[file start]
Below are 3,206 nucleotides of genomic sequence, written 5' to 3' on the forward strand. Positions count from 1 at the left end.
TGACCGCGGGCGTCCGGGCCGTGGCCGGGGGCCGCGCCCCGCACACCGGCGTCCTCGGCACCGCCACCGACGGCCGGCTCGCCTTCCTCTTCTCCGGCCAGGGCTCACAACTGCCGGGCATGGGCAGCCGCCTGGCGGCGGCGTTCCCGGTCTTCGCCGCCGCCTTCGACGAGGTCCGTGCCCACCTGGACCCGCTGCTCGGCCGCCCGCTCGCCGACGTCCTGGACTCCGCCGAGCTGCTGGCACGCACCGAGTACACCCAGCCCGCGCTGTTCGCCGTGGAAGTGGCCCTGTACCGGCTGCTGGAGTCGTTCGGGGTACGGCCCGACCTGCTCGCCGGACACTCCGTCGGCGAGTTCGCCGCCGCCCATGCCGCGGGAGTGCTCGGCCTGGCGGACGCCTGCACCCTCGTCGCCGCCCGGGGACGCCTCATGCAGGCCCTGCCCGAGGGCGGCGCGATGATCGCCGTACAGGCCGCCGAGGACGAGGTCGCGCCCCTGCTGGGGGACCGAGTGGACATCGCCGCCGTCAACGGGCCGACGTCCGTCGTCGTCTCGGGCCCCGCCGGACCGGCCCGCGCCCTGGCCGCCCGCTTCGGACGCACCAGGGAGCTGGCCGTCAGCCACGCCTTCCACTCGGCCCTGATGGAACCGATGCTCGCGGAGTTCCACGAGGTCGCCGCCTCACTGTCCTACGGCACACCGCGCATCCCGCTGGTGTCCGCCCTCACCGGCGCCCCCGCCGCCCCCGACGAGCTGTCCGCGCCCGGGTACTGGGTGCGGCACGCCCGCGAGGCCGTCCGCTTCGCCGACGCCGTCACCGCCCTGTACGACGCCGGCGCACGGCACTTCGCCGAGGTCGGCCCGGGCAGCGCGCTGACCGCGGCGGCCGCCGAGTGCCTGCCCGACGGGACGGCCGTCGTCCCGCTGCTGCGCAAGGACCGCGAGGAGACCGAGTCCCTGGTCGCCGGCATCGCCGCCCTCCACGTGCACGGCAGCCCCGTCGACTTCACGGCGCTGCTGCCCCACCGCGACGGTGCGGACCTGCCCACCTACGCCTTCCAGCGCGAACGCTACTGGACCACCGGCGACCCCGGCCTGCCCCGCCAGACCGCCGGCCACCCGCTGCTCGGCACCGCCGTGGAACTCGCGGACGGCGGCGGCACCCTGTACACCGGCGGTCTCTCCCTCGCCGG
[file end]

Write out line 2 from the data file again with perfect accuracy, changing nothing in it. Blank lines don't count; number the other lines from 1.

TGACCGCGGGCGTCCGGGCCGTGGCCGGGGGCCGCGCCCCGCACACCGGCGTCCTCGGCACCGCCACCGACGGCCGGCTCGCCTTCCTCTTCTCCGGCCAGGGCTCACAACTGCCGGGCATGGGCAGCCGCCTGGCGGCGGCGTTCCCGGTCTTCGCCGCCGCCTTCGACGAGGTCCGTGCCCACCTGGACCCGCTGCTCGGCCGCCCGCTCGCCGACGTCCTGGACTCCGCCGAGCTGCTGGCACGCACCGAGTACACCCAGCCCGCGCTGTTCGCCGTGGAAGTGGCCCTGTACCGGCTGCTGGAGTCGTTCGGGGTACGGCCCGACCTGCTCGCCGGACACTCCGTCGGCGAGTTCGCCGCCGCCCATGCCGCGGGAGTGCTCGGCCTGGCGGACGCCTGCACCCTCGTCGCCGCCCGGGGACGCCTCATGCAGGCCCTGCCCGAGGGCGGCGCGATGATCGCCGTACAGGCCGCCGAGGACGAGGTCGCGCCCCTGCTGGGGGACCGAGTGGACATCGCCGCCGTCAACGGGCCGACGTCCGTCGTCGTCTCGGGCCCCGCCGGACCGGCCCGCGCCCTGGCCGCCCGCTTCGGACGCACCAGGGAGCTGGCCGTCAGCCACGCCTTCCACTCGGCCCTGATGGAACCGATGCTCGCGGAGTTCCACGAGGTCGCCGCCTCACTGTCCTACGGCACACCGCGCATCCCGCTGGTGTCCGCCCTCACCGGCGCCCCCGCCGCCCCCGACGAGCTGTCCGCGCCCGGGTACTGGGTGCGGCACGCCCGCGAGGCCGTCCGCTTCGCCGACGCCGTCACCGCCCTGTACGACGCCGGCGCACGGCACTTCGCCGAGGTCGGCCCGGGCAGCGCGCTGACCGCGGCGGCCGCCGAGTGCCTGCCCGACGGGACGGCCGTCGTCCCGCTGCTGCGCAAGGACCGCGAGGAGACCGAGTCCCTGGTCGCCGGCATCGCCGCCCTCCACGTGCACGGCAGCCCCGTCGACTTCACGGCGCTGCTGCCCCACCGCGACGGTGCGGACCTGCCCACCTACGCCTTCCAGCGCGAACGCTACTGGACCACCGGCGACCCCGGCCTGCCCCGCCAGACCGCCGGCCACCCGCTGCTCGGCACCGCCGTGGAACTCGCGGACGGCGGCGGCACCCTGTACACCGGCGGTCTCTCCCTCGCCGG